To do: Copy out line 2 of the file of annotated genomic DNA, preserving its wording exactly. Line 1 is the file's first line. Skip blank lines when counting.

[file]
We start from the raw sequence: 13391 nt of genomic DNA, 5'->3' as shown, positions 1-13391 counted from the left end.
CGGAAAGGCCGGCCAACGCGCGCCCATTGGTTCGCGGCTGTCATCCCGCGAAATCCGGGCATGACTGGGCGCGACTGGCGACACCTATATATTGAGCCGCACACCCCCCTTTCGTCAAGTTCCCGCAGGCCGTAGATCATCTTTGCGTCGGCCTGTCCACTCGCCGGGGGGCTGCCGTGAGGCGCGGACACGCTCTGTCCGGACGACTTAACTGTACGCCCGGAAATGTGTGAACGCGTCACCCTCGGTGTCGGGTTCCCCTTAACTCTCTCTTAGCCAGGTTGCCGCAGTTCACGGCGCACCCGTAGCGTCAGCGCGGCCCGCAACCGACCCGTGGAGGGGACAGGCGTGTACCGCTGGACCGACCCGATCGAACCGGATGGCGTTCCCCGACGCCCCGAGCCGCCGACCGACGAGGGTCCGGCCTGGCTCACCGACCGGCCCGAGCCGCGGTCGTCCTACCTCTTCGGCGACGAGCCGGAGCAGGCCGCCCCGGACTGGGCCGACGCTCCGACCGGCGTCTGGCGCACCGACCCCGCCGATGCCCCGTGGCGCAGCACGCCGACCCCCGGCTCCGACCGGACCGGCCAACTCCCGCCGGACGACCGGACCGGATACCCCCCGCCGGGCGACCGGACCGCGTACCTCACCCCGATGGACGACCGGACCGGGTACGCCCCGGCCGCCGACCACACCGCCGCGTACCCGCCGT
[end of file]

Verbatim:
CGGAAAGGCCGGCCAACGCGCGCCCATTGGTTCGCGGCTGTCATCCCGCGAAATCCGGGCATGACTGGGCGCGACTGGCGACACCTATATATTGAGCCGCACACCCCCCTTTCGTCAAGTTCCCGCAGGCCGTAGATCATCTTTGCGTCGGCCTGTCCACTCGCCGGGGGGCTGCCGTGAGGCGCGGACACGCTCTGTCCGGACGACTTAACTGTACGCCCGGAAATGTGTGAACGCGTCACCCTCGGTGTCGGGTTCCCCTTAACTCTCTCTTAGCCAGGTTGCCGCAGTTCACGGCGCACCCGTAGCGTCAGCGCGGCCCGCAACCGACCCGTGGAGGGGACAGGCGTGTACCGCTGGACCGACCCGATCGAACCGGATGGCGTTCCCCGACGCCCCGAGCCGCCGACCGACGAGGGTCCGGCCTGGCTCACCGACCGGCCCGAGCCGCGGTCGTCCTACCTCTTCGGCGACGAGCCGGAGCAGGCCGCCCCGGACTGGGCCGACGCTCCGACCGGCGTCTGGCGCACCGACCCCGCCGATGCCCCGTGGCGCAGCACGCCGACCCCCGGCTCCGACCGGACCGGCCAACTCCCGCCGGACGACCGGACCGGATACCCCCCGCCGGGCGACCGGACCGCGTACCTCACCCCGATGGACGACCGGACCGGGTACGCCCCGGCCGCCGACCACACCGCCGCGTACCCGCCGT